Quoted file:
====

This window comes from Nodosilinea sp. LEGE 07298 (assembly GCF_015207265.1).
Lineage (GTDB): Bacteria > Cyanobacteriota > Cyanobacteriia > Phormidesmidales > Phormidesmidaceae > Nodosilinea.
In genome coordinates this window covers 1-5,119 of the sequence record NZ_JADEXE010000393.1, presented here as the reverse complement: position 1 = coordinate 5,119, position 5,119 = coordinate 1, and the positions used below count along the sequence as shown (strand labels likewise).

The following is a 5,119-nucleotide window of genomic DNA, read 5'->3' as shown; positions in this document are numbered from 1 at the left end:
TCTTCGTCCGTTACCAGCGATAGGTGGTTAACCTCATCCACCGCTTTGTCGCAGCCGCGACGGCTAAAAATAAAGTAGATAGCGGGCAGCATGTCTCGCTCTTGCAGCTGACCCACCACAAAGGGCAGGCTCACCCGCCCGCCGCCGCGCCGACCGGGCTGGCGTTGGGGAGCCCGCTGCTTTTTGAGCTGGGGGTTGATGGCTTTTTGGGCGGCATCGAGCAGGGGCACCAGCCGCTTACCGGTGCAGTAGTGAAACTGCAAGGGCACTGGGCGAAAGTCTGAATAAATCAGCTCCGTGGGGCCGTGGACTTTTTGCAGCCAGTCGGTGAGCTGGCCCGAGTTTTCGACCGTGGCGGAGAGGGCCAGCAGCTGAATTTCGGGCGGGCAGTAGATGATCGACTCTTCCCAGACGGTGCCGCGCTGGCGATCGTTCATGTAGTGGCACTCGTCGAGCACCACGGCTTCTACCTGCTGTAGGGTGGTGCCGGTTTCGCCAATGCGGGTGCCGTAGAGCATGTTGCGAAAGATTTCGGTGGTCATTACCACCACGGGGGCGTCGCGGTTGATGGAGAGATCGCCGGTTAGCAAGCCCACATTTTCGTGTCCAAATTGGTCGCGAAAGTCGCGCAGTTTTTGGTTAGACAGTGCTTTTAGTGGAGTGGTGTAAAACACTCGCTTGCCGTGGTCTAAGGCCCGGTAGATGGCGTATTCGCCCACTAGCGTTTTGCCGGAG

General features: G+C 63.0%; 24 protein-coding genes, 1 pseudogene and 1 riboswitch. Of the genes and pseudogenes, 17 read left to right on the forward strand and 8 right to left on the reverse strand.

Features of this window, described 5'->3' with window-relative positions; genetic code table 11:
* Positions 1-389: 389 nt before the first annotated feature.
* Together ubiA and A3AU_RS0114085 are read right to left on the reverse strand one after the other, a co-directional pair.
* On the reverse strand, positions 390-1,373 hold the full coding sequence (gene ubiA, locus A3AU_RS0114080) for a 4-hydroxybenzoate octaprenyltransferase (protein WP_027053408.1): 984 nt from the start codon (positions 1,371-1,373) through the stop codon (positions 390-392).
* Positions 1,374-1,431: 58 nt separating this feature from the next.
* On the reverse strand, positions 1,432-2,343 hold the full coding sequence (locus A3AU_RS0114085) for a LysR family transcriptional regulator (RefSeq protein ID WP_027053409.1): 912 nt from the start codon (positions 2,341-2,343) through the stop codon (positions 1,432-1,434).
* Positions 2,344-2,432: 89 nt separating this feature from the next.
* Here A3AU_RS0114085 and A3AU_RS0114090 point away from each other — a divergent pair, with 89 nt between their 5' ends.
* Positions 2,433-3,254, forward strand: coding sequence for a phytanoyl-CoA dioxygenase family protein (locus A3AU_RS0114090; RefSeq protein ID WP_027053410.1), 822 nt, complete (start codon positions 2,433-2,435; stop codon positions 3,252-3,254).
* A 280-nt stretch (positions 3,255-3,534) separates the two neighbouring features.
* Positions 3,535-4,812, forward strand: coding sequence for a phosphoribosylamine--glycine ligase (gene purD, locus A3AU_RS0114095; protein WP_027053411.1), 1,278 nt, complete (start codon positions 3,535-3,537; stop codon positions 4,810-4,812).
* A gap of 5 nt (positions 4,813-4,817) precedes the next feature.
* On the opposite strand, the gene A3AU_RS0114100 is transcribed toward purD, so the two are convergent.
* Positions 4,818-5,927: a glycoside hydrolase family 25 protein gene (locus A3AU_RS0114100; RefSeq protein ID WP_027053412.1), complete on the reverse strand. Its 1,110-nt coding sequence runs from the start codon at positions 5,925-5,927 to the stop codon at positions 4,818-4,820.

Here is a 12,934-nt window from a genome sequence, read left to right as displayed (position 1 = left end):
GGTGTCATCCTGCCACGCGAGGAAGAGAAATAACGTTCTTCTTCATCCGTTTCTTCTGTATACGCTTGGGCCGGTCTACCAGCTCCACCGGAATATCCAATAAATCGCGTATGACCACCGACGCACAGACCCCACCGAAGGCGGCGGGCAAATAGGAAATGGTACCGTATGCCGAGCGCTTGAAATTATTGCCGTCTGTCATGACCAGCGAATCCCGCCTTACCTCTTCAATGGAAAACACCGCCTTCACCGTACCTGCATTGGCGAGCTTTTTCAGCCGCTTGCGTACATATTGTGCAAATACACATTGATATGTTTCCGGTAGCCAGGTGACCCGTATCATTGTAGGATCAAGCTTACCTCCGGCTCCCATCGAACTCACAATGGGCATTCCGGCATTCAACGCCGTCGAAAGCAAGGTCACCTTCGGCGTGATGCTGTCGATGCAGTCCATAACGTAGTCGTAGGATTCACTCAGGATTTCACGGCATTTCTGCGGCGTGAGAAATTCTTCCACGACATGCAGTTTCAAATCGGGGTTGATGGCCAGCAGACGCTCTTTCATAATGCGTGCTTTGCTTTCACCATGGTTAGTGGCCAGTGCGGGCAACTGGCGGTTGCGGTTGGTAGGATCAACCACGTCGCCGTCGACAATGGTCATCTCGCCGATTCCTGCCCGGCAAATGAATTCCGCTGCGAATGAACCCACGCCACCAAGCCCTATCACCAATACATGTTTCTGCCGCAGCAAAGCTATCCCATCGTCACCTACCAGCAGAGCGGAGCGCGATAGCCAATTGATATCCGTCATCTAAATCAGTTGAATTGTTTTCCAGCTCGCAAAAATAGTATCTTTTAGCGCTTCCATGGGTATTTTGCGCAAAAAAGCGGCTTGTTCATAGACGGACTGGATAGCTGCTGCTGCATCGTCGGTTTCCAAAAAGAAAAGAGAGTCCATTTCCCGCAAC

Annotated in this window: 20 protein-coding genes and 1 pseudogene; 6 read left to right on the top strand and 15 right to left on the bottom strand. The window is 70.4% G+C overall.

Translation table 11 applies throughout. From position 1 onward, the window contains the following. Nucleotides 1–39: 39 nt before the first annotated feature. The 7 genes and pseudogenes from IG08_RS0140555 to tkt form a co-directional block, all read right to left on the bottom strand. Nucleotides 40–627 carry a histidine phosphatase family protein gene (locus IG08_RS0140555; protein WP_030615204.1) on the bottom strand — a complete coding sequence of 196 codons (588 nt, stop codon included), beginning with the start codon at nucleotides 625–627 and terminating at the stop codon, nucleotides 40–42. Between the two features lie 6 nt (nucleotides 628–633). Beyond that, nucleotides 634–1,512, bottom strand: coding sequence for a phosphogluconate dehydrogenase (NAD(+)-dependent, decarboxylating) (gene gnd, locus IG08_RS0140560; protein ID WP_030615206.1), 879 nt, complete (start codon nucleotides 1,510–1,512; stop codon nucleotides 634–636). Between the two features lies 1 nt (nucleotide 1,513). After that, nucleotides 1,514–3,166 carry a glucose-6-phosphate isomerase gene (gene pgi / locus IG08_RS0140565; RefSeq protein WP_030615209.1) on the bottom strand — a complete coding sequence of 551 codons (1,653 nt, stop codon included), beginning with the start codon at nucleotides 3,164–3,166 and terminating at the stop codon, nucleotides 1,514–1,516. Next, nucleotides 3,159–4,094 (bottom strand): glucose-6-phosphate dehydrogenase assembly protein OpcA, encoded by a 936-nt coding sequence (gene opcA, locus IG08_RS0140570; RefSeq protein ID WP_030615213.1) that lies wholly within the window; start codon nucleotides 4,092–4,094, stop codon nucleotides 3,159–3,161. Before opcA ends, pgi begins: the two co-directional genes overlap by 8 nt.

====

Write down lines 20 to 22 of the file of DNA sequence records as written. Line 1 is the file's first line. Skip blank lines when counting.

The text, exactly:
* Positions 4,818-5,927: a glycoside hydrolase family 25 protein gene (locus A3AU_RS0114100; RefSeq protein ID WP_027053412.1), complete on the reverse strand. Its 1,110-nt coding sequence runs from the start codon at positions 5,925-5,927 to the stop codon at positions 4,818-4,820.

Here is a 12,934-nt window from a genome sequence, read left to right as displayed (position 1 = left end):
GGTGTCATCCTGCCACGCGAGGAAGAGAAATAACGTTCTTCTTCATCCGTTTCTTCTGTATACGCTTGGGCCGGTCTACCAGCTCCACCGGAATATCCAATAAATCGCGTATGACCACCGACGCACAGACCCCACCGAAGGCGGCGGGCAAATAGGAAATGGTACCGTATGCCGAGCGCTTGAAATTATTGCCGTCTGTCATGACCAGCGAATCCCGCCTTACCTCTTCAATGGAAAACACCGCCTTCACCGTACCTGCATTGGCGAGCTTTTTCAGCCGCTTGCGTACATATTGTGCAAATACACATTGATATGTTTCCGGTAGCCAGGTGACCCGTATCATTGTAGGATCAAGCTTACCTCCGGCTCCCATCGAACTCACAATGGGCATTCCGGCATTCAACGCCGTCGAAAGCAAGGTCACCTTCGGCGTGATGCTGTCGATGCAGTCCATAACGTAGTCGTAGGATTCACTCAGGATTTCACGGCATTTCTGCGGCGTGAGAAATTCTTCCACGACATGCAGTTTCAAATCGGGGTTGATGGCCAGCAGACGCTCTTTCATAATGCGTGCTTTGCTTTCACCATGGTTAGTGGCCAGTGCGGGCAACTGGCGGTTGCGGTTGGTAGGATCAACCACGTCGCCGTCGACAATGGTCATCTCGCCGATTCCTGCCCGGCAAATGAATTCCGCTGCGAATGAACCCACGCCACCAAGCCCTATCACCAATACATGTTTCTGCCGCAGCAAAGCTATCCCATCGTCACCTACCAGCAGAGCGGAGCGCGATAGCCAATTGATATCCGTCATCTAAATCAGTTGAATTGTTTTCCAGCTCGCAAAAATAGTATCTTTTAGCGCTTCCATGGGTATTTTGCGCAAAAAAGCGGCTTGTTCATAGACGGACTGGATAGCTGCTGCTGCATCGTCGGTTTCCAAAAAGAAAAGAGAGTCCATTTCCCGCAAC